“Here’s a big conflict that comes with talking to today’s youth,” she explains. “When you’re dealing with someone who is 18 or younger, you have to realize that the one thing he or she is not eager to do is to get a white collar job and die at a desk.”
Kennedy also says that too often, she sees industry technical professionals who are talking to young people who almost apologize because the work is hard or repetitive.
“They are putting ideas in young people’s minds that are negative when they should be talking about outcomes—not about making widgets. It would be so much better to start with a tour of a facility and show them exactly what the job looks like and what the product does,” she says.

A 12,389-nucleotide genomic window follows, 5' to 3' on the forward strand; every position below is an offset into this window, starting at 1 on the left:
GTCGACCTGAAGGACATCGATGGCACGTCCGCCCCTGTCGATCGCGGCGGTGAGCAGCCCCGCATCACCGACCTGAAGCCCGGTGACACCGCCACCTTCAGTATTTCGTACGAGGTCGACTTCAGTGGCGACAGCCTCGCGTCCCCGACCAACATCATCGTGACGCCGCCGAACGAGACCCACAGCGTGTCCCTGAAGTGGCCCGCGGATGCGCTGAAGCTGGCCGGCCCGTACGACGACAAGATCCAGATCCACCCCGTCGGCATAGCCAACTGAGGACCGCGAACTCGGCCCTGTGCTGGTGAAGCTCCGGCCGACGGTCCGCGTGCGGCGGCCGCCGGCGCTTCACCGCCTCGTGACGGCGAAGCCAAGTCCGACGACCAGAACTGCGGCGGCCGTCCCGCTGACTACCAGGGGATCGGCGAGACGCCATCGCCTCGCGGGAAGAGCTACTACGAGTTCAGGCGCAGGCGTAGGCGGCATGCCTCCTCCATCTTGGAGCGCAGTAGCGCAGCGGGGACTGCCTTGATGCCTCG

To appeal to the millennial generation, for example, they need to show how those widgets meet specific needs because that generation loves to solve problems.
Not many people know how vital valves are in the infrastructure of the nation—how they are in everything from pipelines to building operations.
“Your websites and your presentations should be telling people what valves are, who uses valves and what that means to the world,” she says. “Don’t assume they know, because they don’t.”
What is not needed in dealing with today’s younger generations is to tell them: “‘Someday you’ll be owner of a company.’ That is not what they want to hear. They want to know what they might be doing in three weeks, then three months, then three years,” she says.
They also want assurance that what they will be doing will be useful and effective.